Liberty Global closes $272.5M purchase of Choice Cable TV; Apple reportedly delays release of new Apple TV

More cable news from across the Web:

> Liberty Global has closed a $272.5 million purchase of Choice Cable TV to create the largest cable operator in Puerto Rico. Story

> According to eMarketer, advertisers are expected to increase their spending on mobile video in the United States by 70 percent this year to $2.62 billion--but that's only 9 percent of the money advertisers plan to spend on mobile ads overall. Article

> Discovery Communications plans to launch the streaming service Dplay in Denmark, Sweden and Italy by the end of 2015 as part of an overall international expansion strategy. Story

> Apple will reportedly not show off its new Apple TV hardware at its World Wide Developers Conference keynote on Monday. Story

> The Weather Channel has forged an agreement to deliver weather forecasts and info across Xiaomi's Android devices. Story

Wireless Tech News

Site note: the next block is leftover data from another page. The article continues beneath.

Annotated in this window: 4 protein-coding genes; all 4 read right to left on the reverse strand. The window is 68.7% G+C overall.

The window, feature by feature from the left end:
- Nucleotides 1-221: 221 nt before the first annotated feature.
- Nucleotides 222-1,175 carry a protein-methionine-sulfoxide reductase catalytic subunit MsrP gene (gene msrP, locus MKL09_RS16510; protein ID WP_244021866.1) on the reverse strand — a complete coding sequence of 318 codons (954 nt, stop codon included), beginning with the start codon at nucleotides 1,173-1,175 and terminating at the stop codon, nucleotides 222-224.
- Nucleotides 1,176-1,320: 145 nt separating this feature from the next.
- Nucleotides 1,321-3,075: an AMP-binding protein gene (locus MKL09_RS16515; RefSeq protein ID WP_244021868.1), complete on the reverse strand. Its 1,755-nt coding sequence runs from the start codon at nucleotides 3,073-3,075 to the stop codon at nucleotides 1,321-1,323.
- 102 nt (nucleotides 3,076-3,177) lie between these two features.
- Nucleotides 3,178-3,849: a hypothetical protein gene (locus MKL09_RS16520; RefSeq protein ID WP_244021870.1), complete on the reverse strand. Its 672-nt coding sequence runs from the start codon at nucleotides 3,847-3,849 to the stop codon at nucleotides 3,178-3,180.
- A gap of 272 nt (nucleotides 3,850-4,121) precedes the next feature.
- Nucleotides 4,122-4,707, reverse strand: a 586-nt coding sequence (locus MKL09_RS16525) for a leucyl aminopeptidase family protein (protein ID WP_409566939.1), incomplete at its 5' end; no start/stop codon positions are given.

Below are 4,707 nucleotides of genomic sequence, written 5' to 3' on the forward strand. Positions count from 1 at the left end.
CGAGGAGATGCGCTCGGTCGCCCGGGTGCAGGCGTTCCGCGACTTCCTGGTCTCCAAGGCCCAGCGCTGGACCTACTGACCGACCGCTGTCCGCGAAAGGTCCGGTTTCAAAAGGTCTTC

> Samsung and Qualcomm have filed the most patent applications and received the most patents for technology related to wireless power, with LG coming in third place, according to data compiled by LexInnova. Article

> Huawei, Ericsson, Nokia and others are voicing their opinions on what "4.5G" really is. Special report

> Liberty Media's John Malone sees cable companies offering a "third alternative" in the U.S. wireless space. Article

Telecom News

> Fresh off its 70 percent acquisition of cable company Suddenlink Communications, French telecom firm Altice may already be looking at its next U.S. target: Verizon Communications' residential wireline business, including FiOS TV. Article

> Hybrid cloud can offer a number of benefits for a large enterprise--including the ability to offload nonessential functions like managing e-mail--but security and a loss of control over private data means uptick is slower than expected. Article

Wireless News

> What makes T-Mobile's John Legere tick? Article

> Since late 2009, Ericsson's vision of what it calls the "Networked Society" has included a key prediction: that by 2020 there will be 50 billion connected devices around the world. Now, Ericsson is backing off of that claim, and thinks there will be around half that many connected devices in five years. Article

And finally… At Facebook's privacy summit, there appears to be little consensus on what constitutes privacy. Article